The modules have a steel structure and are clad in highly insulated, airtight composite glass-fibre panels. The prefabrication of structure, cladding, rooms, and services was maximised. Products were procured from around the world. The strategy was to select items which were tried and tested and then to use them in innovative ways. So, for example, the flexible silicone bellows which allow movement between modules whilst preserving weather tightness are adapted from the insulated connectors used in trains in Nordic countries; the skis which support the modules are giant versions of those used on standard sledges; and the translucent glazing to the big window in the red module is insulated with nanogel, which was first invented by NASA to insulate the nose cone of the space shuttle on re-entry to the Earth’s atmosphere. The centre of pre-construction activities was in South Africa, where a full-scale trial erection of modules was undertaken prior to shipping to Antarctica by ice-strengthened cargo ship. The modules were erected on-site over four twelve-week summer seasons using a factory line approach.
To determine the optimum interior design, the architects talked extensively with people who had lived and worked at Halley to understand the rituals of an average day and uncover the psychological deprivations of Antarctic isolation. They then considered the architectural tools which could enhance the living experience and provide support through the long dark winters. This was done through the application of first principles to the design – considering people’s response to light, space, volume, colour, and even smell. Where the exterior de sign finds its roots in British high-tech, the interior finds its inspiration in a more classical architectural language characterised by symmetry, enfilade layouts, strong axial views, and a restrained material palette. The rooflights which illuminate the main circulation are a feature of the architects’ work. They provide unen cumbered views of the sky free from physical context, whether in Antarctica or the middle of London. Within the central red module this approach reaches a high point with the top-lit veneer-lined spiral stair drum overlooking the double-height atrium with its dramatic inclined insulated glazing. This space fosters integration between people within a high-quality living environment which would be equally at home in a cultural or educational organisation in a more temperate setting.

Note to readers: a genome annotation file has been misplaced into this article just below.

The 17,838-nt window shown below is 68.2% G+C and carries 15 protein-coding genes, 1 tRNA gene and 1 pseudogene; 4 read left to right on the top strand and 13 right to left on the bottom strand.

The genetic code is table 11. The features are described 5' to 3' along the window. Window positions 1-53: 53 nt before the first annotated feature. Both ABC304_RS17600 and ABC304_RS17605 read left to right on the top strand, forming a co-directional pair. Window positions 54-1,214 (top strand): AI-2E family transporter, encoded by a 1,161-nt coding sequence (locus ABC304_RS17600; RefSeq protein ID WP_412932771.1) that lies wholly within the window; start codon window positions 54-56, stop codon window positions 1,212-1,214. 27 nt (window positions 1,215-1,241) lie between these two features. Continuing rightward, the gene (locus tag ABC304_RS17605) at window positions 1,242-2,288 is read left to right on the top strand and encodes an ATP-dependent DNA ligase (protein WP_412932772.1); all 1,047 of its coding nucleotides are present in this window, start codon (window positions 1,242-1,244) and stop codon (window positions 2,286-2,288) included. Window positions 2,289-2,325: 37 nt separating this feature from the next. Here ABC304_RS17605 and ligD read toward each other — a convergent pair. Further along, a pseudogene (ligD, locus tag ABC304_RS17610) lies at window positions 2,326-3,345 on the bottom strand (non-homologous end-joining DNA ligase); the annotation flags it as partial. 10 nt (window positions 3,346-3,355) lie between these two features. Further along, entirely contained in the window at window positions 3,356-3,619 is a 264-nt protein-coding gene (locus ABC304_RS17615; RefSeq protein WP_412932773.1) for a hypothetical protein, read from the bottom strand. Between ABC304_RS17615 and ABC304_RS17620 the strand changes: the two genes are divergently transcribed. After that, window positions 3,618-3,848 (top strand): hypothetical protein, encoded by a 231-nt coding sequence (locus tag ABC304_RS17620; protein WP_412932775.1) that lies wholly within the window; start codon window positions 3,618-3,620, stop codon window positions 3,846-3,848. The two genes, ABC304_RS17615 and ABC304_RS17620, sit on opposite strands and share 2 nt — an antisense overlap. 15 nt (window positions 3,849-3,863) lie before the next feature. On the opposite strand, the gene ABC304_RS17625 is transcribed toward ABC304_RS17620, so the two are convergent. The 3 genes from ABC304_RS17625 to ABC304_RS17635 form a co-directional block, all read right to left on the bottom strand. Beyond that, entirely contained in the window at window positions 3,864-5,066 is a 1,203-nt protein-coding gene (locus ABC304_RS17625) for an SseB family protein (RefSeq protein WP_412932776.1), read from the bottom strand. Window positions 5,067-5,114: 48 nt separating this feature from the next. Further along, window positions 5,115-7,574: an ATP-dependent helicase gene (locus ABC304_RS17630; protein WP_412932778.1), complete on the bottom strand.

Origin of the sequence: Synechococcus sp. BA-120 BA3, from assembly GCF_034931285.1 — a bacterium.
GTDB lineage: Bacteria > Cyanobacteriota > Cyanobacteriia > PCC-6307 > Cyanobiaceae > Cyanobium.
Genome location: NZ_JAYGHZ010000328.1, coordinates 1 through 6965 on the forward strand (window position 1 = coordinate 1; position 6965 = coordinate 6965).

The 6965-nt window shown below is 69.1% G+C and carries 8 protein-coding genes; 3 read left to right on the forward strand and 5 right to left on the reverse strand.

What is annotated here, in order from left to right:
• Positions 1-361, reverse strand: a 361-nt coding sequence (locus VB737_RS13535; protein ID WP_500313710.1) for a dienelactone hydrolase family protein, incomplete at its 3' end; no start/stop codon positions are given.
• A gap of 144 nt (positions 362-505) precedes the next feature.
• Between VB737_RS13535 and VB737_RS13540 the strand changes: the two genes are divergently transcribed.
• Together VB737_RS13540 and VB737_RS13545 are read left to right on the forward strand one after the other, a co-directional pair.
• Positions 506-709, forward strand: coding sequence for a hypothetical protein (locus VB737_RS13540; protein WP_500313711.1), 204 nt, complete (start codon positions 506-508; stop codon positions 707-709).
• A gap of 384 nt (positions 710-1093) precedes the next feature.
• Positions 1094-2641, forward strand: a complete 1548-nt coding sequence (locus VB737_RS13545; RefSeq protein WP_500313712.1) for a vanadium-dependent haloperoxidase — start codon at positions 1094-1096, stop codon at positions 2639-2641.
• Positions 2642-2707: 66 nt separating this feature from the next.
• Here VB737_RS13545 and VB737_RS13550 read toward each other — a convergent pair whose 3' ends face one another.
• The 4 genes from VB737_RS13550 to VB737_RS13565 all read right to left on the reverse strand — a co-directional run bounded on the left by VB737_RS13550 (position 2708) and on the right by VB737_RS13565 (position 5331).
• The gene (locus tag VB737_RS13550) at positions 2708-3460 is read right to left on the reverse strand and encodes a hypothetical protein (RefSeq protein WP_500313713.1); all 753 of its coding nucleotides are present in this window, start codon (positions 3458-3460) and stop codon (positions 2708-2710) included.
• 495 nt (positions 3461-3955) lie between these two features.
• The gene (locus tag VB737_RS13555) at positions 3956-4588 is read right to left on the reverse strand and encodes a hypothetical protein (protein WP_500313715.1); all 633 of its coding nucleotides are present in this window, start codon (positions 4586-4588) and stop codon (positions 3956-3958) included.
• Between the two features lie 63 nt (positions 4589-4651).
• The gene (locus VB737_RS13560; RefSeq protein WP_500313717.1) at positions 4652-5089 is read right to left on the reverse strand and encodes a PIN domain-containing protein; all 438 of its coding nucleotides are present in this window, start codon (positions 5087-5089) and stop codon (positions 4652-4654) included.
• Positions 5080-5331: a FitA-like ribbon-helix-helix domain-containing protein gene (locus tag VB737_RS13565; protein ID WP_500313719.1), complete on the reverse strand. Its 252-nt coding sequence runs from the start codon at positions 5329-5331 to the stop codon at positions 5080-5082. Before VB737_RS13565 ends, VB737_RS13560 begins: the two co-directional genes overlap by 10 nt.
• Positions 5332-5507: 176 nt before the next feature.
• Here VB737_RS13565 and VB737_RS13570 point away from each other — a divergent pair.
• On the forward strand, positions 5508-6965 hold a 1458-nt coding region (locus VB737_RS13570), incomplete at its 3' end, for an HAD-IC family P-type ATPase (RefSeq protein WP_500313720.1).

The design of Halley VI works with its context to create a strong sense of place to support its crew within a cocoon developed around their needs. It provides a benchmark for the sustainability of future stations achieved through a highly insulated envelope, recycled heating, anaerobic sewage treatment, and low-water-use strategies. Simultaneously futuristic and classical in its design, it provides a sophisticated model for ergonomic living within an extreme environment, mediating successfully between its role as national symbol and home-from-home for the residents. Halley VI harnesses and then expresses its technology in moves redolent of a set in a sci-fi movie to minimise its environmental impacts. The “kit-of-parts” approach helps to support an altogether quieter interior of carefully manipulated daylight playing softly on combinations of timber finishes and brighter colours to counteract sensory deprivation and support the crew through the loneliness of a polar existence. It is this combination which creates the architectural response, and which has shown the way to a future for Antarctic design which places the occupants at centre stage within containers that are immediately at home within their context.
Giulia Foscari Widmann Rezzonico, Unless
Lars Müller Publishers, Zurich, 2021
992 pages – €65